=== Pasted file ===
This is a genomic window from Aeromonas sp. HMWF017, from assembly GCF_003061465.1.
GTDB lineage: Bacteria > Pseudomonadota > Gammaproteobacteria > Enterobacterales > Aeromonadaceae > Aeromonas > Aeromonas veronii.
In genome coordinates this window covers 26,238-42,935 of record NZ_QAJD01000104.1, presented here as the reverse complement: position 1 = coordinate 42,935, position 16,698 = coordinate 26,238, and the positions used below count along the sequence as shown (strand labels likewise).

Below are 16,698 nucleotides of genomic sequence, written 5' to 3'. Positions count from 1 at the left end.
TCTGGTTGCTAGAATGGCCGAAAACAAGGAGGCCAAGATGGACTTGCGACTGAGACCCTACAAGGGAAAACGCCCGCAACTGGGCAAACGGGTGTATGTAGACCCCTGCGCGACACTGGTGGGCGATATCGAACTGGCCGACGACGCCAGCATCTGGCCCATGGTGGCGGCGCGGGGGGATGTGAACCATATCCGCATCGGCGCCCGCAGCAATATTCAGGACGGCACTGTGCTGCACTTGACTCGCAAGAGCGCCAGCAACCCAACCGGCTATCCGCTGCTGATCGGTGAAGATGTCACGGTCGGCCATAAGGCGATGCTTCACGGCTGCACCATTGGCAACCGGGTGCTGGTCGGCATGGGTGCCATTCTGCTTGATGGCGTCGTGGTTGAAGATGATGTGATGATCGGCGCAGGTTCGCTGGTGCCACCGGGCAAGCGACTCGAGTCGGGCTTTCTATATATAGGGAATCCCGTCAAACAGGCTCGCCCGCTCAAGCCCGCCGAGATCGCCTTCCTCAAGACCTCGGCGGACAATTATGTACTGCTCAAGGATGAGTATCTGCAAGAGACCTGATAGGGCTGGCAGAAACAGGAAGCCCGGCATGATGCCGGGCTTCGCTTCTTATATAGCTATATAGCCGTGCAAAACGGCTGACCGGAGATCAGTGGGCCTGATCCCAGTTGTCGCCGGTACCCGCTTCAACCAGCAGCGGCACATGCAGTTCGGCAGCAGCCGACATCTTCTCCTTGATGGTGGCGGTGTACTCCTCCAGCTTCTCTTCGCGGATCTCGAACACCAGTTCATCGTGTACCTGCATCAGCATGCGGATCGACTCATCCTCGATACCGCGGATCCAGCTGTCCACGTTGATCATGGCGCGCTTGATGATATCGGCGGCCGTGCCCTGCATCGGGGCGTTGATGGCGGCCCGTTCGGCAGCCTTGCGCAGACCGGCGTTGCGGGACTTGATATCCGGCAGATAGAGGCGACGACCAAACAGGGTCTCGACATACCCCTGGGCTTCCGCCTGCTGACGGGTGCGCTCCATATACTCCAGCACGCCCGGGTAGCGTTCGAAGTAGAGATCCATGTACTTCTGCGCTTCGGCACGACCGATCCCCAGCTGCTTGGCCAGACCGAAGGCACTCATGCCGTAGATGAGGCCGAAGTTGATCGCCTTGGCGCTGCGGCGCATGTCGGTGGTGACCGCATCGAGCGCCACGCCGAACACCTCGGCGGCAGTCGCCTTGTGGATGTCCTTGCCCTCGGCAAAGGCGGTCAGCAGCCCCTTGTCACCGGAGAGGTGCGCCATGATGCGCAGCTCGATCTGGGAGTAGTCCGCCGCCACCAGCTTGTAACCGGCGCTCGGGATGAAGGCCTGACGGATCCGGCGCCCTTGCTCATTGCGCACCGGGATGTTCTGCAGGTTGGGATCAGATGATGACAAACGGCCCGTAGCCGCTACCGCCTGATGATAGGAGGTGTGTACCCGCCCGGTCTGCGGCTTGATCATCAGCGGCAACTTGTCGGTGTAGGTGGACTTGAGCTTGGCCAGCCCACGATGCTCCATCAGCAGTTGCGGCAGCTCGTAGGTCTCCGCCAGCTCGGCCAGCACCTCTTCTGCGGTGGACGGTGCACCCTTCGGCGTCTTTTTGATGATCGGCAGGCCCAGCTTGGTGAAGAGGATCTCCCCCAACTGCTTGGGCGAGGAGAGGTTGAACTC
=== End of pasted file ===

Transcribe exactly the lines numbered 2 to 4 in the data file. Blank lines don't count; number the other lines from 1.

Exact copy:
GTDB lineage: Bacteria > Pseudomonadota > Gammaproteobacteria > Enterobacterales > Aeromonadaceae > Aeromonas > Aeromonas veronii.
In genome coordinates this window covers 26,238-42,935 of record NZ_QAJD01000104.1, presented here as the reverse complement: position 1 = coordinate 42,935, position 16,698 = coordinate 26,238, and the positions used below count along the sequence as shown (strand labels likewise).

Below are 16,698 nucleotides of genomic sequence, written 5' to 3'. Positions count from 1 at the left end.